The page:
A new CDC report finds that the U.S. childhood obesity rate has climbed much more than in Canada
Heavier consumption of sodas and snack foods in the U.S. could be contributing to the divide
If children in the United States and Canada faced off against each other in an international episode of “The Biggest Loser,” it would not look good for the U.S.
Rates of obesity among children and teenagers in the U.S. have increased substantially more than in Canada since the late 1970s, according to a new report by the Centers for Disease Control and Prevention.
Although the growing obesity epidemic in the U.S. is well known, this report shines a light on how we compare to our neighbors to the north, said Cynthia L. Ogden, an epidemiologist at the CDC’s National Center for Health Statistics and lead author of the new study.
The report found that, whereas the obesity rate among children between 3 and 19 was about 5% in both the U.S. and Canada in the late 1970s, it rose to 17.5% in the U.S. by 2012 and only 13% in Canada by 2013. However in both countries, the rates have leveled off in the last 10 years.
In recent years, the difference was most stark among girls between 7 and 12, of whom 19% were obese in the U.S. (2012) compared to 9% in Canada (2013).
There did not seem to be a difference among children ages 3 to 6 or teenagers 13 to 19 between the two countries. However, the study authors pointed out that a lack of sufficient data may account for that part of the result.
The study did not look into what could be accounting for the large spread in obesity prevalence. “Now I am hoping we will have a chance to make comparisons between dietary and physical factors between the two countries,” Ogden said.
Why are Canadian children less obese?
A couple of changes happened in the U.S. in the 1970s that probably put the country on the fast track to being overweight, said Barry Popkin, distinguished professor of nutrition at the University of North Carolina. First and foremost, children here started to drink a lot of sugary soda. Although they have been cutting back in the last decade, they still down about twice as many sodas a day as Canadian children.
The second factor is that “we are a snacking nation,” Popkin said. One study found that young people in the U.S. ages 2 to 18 went from having a little more than one snack a day in 1977 to almost three in 2006. These snacks also add a lot of sugar to children’s diet, Popkin said.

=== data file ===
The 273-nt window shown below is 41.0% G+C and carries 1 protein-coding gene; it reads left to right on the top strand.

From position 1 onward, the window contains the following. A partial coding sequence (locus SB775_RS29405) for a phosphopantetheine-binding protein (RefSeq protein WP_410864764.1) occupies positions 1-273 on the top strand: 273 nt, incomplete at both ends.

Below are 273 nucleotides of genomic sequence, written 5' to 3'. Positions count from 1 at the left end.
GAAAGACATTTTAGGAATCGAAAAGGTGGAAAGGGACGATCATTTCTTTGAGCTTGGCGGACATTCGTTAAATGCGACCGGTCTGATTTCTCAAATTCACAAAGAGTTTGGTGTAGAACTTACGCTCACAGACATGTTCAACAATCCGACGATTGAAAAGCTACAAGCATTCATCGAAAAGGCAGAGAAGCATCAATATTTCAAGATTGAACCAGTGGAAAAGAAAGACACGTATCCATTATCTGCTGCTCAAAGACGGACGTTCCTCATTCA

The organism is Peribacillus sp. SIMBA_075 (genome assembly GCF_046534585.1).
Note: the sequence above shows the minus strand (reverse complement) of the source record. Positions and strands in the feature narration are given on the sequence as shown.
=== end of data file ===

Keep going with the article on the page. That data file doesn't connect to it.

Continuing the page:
A big reason that U.S. children overtake their Canadian counterparts in soda consumption and snacking is marketing, Popkin said. “Coke and Pepsi pushed a lot harder here,” he said. And there are also areas in Canada where companies cannot market at all. Quebec province passed a law in 1980 banning marketing of fast food and beverages to children under 13.
Part of the reason for the obesity gap between the two countries could also arise from differences among minority and poor groups in the U.S., said Adam Drewnowski, director of the Center for Public Health Nutrition at the University of Washington School of Public Health. The current study found that there was no difference in obesity prevalence between the two countries among non-Hispanic boys.
“Minorities and the working poor in Canada benefit from a better network of social support,” Drewnowski said. “Obesity has everything to do with economic inequalities and economic insecurity,” he said.
There is a hopeful note in this report in that rates of childhood obesity have plateaued in both the U.S. and Canada. But, it will take aggressive action to get the rates to start to come down, Popkin said. The rest of the U.S. could take a lesson from Berkeley, which put a tax on sugary drinks in the last year, he said.
An earlier study by Ogden and her colleagues found that the rate of obesity among adults was also higher in the U.S. (34%) than in Canada (24%) in 2008. There was also less of a difference when they looked only among non-Hispanic whites.